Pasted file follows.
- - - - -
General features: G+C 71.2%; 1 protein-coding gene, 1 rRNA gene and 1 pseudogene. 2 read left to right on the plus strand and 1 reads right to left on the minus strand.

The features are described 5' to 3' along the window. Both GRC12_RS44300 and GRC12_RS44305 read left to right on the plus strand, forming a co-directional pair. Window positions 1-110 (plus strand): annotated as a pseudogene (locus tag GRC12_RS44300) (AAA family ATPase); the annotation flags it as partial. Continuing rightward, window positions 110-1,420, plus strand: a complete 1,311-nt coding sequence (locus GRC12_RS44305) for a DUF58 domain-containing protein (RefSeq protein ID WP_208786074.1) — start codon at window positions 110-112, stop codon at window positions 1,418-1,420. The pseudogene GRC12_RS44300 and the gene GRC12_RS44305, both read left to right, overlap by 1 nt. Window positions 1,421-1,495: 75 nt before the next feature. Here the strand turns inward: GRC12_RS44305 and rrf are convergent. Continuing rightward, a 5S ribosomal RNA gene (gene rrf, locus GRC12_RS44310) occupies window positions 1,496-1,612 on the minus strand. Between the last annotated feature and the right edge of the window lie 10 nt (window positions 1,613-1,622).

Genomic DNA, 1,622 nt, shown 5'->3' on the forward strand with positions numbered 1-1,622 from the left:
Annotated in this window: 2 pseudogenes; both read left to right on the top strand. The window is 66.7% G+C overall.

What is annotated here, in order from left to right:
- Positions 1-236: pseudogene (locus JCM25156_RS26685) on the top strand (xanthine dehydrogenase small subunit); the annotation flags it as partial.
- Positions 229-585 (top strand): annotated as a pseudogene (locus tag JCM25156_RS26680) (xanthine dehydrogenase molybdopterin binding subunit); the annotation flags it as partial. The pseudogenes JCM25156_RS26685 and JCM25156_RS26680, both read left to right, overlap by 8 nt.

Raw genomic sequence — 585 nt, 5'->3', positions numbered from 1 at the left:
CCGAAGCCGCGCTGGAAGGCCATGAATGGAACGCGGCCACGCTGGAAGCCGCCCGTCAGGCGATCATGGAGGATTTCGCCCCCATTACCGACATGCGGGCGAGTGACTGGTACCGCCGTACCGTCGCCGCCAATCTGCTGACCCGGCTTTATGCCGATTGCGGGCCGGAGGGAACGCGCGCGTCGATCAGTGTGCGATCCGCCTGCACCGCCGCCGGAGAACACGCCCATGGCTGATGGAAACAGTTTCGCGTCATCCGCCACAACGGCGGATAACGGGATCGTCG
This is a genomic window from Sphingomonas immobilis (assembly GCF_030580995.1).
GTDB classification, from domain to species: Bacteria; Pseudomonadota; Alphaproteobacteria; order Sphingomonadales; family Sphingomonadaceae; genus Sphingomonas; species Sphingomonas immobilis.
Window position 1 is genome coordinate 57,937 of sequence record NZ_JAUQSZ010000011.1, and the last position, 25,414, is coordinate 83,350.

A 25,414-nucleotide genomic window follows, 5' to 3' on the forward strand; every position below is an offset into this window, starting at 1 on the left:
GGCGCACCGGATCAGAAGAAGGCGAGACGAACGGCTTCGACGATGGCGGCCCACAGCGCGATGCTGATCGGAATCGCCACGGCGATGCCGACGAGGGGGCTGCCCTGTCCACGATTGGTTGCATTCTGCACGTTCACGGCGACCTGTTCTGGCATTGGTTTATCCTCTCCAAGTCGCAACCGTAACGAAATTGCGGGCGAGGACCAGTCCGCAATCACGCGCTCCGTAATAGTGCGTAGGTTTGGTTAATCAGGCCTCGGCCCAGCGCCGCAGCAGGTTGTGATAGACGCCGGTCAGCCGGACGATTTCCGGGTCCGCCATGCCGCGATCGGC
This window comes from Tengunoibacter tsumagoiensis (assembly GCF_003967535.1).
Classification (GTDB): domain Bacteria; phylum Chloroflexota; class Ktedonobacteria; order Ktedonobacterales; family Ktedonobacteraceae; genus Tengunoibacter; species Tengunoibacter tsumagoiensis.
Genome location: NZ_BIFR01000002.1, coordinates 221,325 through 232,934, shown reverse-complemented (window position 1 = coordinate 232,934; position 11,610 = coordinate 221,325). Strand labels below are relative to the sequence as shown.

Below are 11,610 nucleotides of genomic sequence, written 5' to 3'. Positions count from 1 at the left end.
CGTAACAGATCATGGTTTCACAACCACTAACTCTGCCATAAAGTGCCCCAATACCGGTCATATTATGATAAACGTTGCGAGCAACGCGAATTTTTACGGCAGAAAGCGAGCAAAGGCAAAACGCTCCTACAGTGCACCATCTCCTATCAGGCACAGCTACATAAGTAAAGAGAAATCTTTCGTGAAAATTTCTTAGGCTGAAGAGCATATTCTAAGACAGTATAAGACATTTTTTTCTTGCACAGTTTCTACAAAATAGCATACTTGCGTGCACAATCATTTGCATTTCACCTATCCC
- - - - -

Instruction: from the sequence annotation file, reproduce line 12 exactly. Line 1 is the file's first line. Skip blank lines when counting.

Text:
Window position 1 is genome coordinate 57,937 of sequence record NZ_JAUQSZ010000011.1, and the last position, 25,414, is coordinate 83,350.